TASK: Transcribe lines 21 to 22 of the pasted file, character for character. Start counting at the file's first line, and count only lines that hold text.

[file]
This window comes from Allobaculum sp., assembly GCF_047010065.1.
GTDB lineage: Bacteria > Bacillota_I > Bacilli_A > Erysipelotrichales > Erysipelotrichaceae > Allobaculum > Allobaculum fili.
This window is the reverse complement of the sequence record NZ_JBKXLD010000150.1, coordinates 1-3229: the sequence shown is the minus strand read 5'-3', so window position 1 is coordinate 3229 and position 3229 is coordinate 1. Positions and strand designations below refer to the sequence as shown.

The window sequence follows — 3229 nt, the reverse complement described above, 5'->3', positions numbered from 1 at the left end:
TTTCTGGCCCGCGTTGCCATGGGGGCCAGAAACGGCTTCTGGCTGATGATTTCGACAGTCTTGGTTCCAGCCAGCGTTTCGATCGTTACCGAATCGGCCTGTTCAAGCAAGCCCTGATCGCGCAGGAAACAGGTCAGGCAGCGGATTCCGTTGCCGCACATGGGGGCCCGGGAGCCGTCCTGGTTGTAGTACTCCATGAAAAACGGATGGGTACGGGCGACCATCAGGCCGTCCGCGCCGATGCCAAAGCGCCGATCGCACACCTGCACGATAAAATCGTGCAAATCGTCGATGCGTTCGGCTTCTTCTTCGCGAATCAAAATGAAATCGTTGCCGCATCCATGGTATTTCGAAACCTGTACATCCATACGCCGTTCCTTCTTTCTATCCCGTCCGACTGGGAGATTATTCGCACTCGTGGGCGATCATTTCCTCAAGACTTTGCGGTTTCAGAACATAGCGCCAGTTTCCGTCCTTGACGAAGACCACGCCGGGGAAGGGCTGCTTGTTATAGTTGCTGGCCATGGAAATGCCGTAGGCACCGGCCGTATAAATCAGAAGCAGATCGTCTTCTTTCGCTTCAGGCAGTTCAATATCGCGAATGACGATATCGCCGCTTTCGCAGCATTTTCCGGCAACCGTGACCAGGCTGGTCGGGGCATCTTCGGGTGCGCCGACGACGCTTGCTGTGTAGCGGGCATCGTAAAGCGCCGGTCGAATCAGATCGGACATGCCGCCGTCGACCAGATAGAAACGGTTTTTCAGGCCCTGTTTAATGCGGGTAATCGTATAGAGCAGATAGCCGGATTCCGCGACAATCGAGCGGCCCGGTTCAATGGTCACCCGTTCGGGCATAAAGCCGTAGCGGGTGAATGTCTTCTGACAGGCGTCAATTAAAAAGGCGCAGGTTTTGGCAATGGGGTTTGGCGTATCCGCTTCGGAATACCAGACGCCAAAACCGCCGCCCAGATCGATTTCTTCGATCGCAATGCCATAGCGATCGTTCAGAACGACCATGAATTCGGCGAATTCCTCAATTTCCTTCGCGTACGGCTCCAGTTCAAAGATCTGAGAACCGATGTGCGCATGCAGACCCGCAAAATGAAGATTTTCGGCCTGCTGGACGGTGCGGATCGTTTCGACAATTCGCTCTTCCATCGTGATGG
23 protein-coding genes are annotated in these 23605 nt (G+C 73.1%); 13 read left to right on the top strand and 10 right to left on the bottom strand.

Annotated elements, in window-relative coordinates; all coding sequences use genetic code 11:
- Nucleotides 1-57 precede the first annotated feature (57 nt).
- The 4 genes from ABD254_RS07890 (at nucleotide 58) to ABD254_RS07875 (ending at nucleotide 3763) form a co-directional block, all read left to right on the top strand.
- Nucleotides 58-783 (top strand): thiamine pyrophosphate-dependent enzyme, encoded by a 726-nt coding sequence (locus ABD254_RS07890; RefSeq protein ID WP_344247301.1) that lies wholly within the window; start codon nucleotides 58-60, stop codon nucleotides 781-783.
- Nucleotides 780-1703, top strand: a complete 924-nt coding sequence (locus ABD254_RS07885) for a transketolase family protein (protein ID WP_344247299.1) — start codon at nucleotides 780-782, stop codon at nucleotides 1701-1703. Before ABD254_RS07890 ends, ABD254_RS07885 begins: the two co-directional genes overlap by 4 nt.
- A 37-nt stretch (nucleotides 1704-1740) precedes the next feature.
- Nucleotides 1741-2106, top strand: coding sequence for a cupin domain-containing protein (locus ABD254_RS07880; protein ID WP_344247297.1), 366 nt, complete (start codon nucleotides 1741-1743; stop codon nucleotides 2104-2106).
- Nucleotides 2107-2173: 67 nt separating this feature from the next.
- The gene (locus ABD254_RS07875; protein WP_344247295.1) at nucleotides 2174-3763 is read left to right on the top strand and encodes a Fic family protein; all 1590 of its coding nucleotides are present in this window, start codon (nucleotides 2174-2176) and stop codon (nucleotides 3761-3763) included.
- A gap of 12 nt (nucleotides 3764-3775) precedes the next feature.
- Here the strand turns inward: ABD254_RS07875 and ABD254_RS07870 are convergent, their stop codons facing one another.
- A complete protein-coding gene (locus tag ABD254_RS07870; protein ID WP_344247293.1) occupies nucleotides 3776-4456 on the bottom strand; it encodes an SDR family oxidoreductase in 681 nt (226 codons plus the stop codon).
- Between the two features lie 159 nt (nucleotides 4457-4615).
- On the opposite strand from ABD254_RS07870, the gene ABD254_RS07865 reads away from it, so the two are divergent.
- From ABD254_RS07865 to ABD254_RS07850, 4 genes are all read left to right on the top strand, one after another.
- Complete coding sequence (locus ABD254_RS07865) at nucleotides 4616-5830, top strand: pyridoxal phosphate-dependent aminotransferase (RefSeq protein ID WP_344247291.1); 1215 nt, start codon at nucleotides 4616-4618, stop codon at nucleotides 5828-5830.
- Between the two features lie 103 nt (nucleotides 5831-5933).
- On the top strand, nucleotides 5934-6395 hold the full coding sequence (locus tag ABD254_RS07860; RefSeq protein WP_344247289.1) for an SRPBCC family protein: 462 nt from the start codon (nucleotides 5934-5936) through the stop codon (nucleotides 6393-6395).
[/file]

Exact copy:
- From ABD254_RS07865 to ABD254_RS07850, 4 genes are all read left to right on the top strand, one after another.
- Complete coding sequence (locus ABD254_RS07865) at nucleotides 4616-5830, top strand: pyridoxal phosphate-dependent aminotransferase (RefSeq protein ID WP_344247291.1); 1215 nt, start codon at nucleotides 4616-4618, stop codon at nucleotides 5828-5830.